Original Cliches by Simon R Gladdish





Original Cliches was mainly written in Istanbul and contains an
abundance of interesting, well-written poems about a vast range of different subjects. Several of the poems examine the poet’s art itself and attempt to explain why poetry is so close to the human heart.

Simon R Gladdish was born in Kampala, Uganda in 1957.
His family returned to Britain in 1961, to Reading where he grew up.
Educated at Oxford and Cambridge Universities, he trained as an English Language Teacher, a profession which enabled him to live in Spain, France, Turkey, Tunisia and Kuwait for many years. He now lives near Swansea, Wales.
His poetry has been warmly acclaimed by other poets including Andrew Motion, the former British Poet Laureate.
He has published eight volumes of poetry so far: Victorian Values, Back to Basics, Images of Istanbul, Seasonal Affective Disorder, Original Cliches, Torn Tickets and Routine Returns and The Tiny Hunchbacked Horse and The Poisoned Tunic jointly translated from Russian with Vladimir and Elena Grounine.
Incidentally I am still looking for a publisher for my poetry and would welcome any serious offers.


For my much-missed mother Enid
And my father Kenneth (fellow author),
my brother Matthew and his family,
my sister Sarah and her family and
last but never least my wife Rusty
without whom there would have been nothing.

We can all coin original cliches
But even if accepted as legal tender,
They soon become devalued.


I’d never really seen
A sea-horse before
Until I sat another’s house
And saw one hanging in a glassy tomb,
Hovering in vitreous eternity.
At my leisure
I could delineate and measure
Its amiable proportions.
Small, fragile and frail
And handsomely symmetrical:
Its head a mirror-image of its tail.
Its ribbed and panelled surface
And soft spines, the happy outcome
Of an origamist’s skillful conjuring.
Its skin so papery thin
It reminded me of the dusty
Crumbling wings of dying moths.
Its tail as tightly curled and scrolled
As a jester’s slipper.
The orbit where the eye had been
As empty as the dark side of the moon.
Does it resemble a horse?
Well, not exactly,
But I can see exactly what they mean.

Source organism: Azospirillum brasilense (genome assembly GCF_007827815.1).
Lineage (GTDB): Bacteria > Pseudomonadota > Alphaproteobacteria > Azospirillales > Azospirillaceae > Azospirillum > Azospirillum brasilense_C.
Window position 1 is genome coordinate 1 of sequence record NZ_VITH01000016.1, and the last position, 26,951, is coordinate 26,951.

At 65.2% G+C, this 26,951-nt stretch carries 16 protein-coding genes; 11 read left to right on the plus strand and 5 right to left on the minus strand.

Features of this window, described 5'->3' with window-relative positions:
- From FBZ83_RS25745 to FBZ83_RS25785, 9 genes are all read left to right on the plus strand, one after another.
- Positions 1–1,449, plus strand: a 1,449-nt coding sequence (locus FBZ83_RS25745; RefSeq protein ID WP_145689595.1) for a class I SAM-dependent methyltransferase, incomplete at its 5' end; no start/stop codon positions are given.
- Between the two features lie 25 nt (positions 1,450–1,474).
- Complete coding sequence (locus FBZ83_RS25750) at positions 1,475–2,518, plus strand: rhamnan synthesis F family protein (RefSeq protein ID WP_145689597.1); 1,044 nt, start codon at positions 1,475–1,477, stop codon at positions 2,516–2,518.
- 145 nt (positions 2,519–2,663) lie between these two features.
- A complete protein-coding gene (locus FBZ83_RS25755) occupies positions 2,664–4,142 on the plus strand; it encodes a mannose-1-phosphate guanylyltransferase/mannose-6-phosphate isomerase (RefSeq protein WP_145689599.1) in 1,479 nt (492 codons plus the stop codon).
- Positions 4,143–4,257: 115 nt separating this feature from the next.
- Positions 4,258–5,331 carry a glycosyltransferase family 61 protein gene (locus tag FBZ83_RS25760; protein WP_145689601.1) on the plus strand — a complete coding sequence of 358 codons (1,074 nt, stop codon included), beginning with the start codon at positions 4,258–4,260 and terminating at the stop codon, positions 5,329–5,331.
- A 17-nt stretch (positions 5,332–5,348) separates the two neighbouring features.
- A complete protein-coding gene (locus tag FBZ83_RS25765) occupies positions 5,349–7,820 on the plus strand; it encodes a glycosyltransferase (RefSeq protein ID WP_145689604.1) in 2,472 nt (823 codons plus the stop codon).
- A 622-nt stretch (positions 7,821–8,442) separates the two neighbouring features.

The flowers sprawled in the broken vase,
The vase slumped on the shelf.
I wondered if the painting was
A portrait of myself.

The sun burst through the window
Hurling bars of burnished gold.
I wondered if I’d understood
The stories I’d been told.

The curtains hung like criminals
Suspended from a noose.
I wondered if my life had been
Of any earthly use.

The bathroom slowly filled with steam;
I seized hold of the mirror.
I watched my features fade away
And I felt a sense of terror.


The room is small, the crooked walls
Converge around the bed.
The counterpane, though badly stained
Retains its brilliant red.

The table in the corner boasts
A porcelain jug of blue
Contained within a matching bowl
Though both are hardly new.

A towel hangs from a rusty nail
Forgotten as a kiss.
Beneath the bed a creaking pail
Collects the artist’s piss.

The sunlight paws the frosted panes
Which seem about to break;
The mountains, plains and country lanes
Are obstructed and opaque.

The furnishings are minimal,
The messages, subliminal;
The faces in the paintings stare
Towards the absent criminal.

The chairs rock like autistic children
Chained to a timber floor.
Vincent, you were a prisoner
Without guilt or guarantor.
Your sins were few, your failings two:
You were anonymous and poor.


The black felt hat is tilted rakishly,
The ostrich feathers almost sliding off.
Wisps of mousy hair peep shyly out
From underneath the broadly sloping brim.
The almond eyes are intelligent and amused,
Watchful and sensuous.
The coral mouth
Pursed with upturned corners
Is surprisingly lascivious.
The creamy neck plunges
Towards the high voluptuous bosom
Made shapely by the tight black bodice.
Red velvet sleeves trimmed with artificial lace
Conceal the thoughtfully folded arms
But reveal the delicate slender hands
Cradling an emerald engagement ring.
To paraphrase my old friend Schopenhauer:
Beauty is an open letter of recommendation
And universal wedding invitation.


Superb senora, decked out in widows’ weeds,
A black mantilla perched upon your head,
Its ornamental lace sweeping down across your shoulders.
Arms akimbo; hands on hips;
Gracefully tapering finger-tips.
Blonde kiss curls worship at your hidden temples.
Your wide-open hazel eyes
Survey the vacant air of the middle distance.
Your posture is upright, proud, superior,
Effortlessly aristocratic
And mildly contemptuous.
Your creamy complexion and ruddy cheeks
Make of you a perfect Spanish rose.


You are so beautiful
That I don’t want to photograph you,
Draw, sketch, trace or paint you
Or even write a poem about you.
I simply want to gawp
Becoming ever drunker with desire
Until your perfect form recedes from focus.
Your long dark hair dances round your naked shoulders
Like an ebony waterfall debouching onto virgin snow.
Your fleshy damson lips
Are so perfectly proportioned,
They hamper my own breathing.
Your nose is fairly ordinary
But your eyes are limpid, liquid crystal pools
Filled with intelligence and longing.
When I leave my wife and squealing children
To follow you to the ends of the earth,
God knows as well as I
That I am merely an iron filing
Marching towards a magnet,
A selfish martyr